Something that has helped me a lot when building design systems is trying to identify common problems within this gap and producing specific documentation to address them. It’s all about customising your design system. For example, as a designer I often see a lot of mistakes being made regarding spacing (spacing in between text styles, visual elements, padding etc.). To address this I provide extra documentation for this area.
Design system and dev hand-off platforms
There are many dev hand-off platforms out there. As mentioned at the start of this post, they all have unique features and their own limitations. At Fruto we use Zeplin. When using these tools, even though you will encounter some limitations for creating a very complete design system, you can always add some extra documentation in your own format.
For example Zeplin has a great way of organising components but in my opinion it lacks a space for describing certain rules and elements (ie. you can’t rearrange text styles on the type scale and you cannot add descriptions to go with these). To help with this, what I do is create a separate artboard on Sketch and put in there the set of rules I need to communicate. I will then upload that artboard as another page and make a section for it called ‘Guidance’. These ‘sticker sheet’ artboards can contain anything you need to explain or even function as a summary of what could otherwise be appreciated in the components area (ie. an overview of the states of interactive elements).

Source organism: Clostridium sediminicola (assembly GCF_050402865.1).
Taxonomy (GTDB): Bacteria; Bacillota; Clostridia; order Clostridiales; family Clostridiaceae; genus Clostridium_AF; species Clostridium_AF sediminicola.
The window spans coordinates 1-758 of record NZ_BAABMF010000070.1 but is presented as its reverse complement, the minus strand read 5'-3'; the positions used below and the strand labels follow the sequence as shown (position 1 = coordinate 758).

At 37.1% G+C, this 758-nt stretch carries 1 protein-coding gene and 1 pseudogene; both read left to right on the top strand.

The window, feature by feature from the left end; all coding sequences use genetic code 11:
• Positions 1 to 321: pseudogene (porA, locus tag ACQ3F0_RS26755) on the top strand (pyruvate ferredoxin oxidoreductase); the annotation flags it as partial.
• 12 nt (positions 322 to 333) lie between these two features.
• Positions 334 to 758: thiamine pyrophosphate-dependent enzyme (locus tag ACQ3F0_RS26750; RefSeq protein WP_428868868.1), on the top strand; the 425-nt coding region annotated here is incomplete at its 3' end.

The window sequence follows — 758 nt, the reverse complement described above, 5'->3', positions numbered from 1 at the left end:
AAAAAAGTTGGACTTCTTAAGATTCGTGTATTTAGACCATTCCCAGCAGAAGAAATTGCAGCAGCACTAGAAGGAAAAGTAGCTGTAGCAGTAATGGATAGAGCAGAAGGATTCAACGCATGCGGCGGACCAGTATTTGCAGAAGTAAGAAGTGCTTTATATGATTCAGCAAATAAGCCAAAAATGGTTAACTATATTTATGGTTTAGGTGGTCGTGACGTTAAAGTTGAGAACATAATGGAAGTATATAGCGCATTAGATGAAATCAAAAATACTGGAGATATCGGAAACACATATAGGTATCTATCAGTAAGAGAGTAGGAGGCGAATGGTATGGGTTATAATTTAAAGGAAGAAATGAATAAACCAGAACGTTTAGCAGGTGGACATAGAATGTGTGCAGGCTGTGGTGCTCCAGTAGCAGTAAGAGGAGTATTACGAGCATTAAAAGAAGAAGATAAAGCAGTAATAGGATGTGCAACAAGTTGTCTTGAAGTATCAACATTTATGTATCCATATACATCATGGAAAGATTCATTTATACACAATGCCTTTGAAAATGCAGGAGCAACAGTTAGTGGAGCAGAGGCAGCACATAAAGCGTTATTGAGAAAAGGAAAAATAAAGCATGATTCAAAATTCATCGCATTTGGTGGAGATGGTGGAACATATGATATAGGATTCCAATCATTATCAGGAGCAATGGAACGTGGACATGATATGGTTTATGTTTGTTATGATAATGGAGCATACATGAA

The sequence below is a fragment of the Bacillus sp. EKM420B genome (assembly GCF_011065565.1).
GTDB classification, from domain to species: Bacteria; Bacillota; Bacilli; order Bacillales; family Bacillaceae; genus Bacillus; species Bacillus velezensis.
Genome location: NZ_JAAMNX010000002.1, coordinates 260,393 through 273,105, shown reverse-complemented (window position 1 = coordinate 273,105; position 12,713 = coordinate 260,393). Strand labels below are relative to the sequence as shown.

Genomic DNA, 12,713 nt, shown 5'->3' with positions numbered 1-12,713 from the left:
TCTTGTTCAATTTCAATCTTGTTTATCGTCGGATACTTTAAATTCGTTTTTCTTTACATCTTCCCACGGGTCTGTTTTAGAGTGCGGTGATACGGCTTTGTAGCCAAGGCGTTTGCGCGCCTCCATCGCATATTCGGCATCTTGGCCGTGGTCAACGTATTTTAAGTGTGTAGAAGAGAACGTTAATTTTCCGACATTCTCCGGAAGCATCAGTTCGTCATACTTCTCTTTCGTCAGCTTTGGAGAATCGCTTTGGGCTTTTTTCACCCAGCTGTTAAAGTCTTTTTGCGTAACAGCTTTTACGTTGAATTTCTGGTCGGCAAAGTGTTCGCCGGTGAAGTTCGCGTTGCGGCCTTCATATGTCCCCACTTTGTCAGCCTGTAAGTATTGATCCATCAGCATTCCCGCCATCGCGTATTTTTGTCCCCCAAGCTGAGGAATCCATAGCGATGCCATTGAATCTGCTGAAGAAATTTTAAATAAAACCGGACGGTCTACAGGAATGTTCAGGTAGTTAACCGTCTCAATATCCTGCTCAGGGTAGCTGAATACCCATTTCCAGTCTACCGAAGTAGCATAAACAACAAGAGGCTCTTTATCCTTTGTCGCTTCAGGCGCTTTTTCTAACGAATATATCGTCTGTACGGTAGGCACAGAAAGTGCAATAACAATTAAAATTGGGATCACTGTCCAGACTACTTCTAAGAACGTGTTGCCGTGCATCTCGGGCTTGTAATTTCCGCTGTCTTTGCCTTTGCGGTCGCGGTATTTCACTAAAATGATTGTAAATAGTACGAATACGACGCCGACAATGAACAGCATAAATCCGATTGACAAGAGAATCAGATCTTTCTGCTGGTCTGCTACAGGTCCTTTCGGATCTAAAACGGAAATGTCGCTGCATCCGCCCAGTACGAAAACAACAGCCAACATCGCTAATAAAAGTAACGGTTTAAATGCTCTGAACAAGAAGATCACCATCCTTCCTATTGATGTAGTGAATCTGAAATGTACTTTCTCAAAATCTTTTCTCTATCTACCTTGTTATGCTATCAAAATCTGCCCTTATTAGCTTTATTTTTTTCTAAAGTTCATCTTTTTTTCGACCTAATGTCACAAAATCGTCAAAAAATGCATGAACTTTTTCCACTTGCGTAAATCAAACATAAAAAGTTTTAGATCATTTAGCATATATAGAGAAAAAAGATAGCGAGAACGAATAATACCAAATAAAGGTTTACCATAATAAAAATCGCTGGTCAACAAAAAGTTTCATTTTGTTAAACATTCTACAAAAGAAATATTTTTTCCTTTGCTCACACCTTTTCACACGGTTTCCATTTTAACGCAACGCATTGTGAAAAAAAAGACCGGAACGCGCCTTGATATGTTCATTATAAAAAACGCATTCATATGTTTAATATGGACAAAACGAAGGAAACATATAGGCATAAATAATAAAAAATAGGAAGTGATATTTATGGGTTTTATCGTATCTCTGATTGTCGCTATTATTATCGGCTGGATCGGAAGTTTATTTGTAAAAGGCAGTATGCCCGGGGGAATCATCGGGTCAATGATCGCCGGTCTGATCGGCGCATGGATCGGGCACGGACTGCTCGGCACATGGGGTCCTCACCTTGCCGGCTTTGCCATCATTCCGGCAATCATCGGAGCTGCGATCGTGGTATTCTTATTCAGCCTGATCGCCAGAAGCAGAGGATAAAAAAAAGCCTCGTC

The two main elements of a design system are the style guide and the pattern library. These two feed the rest of the rules that are expanded in the design system. There are some clear benefits to creating a design system: the main one being consistency. This increases efficiency for the team, and ultimately, improved usability for the users. Most of this consistency comes from having a set of rules that apply across the website or app through the design system. These restrictions help us focus and polish our work.
It is key that you make your design system work for the project in hand, and that you look for ways to make it as complete and helpful as possible. It is also very important that the whole team understands and agrees on the same terminology within the design system, as well as the terminology of each of its components.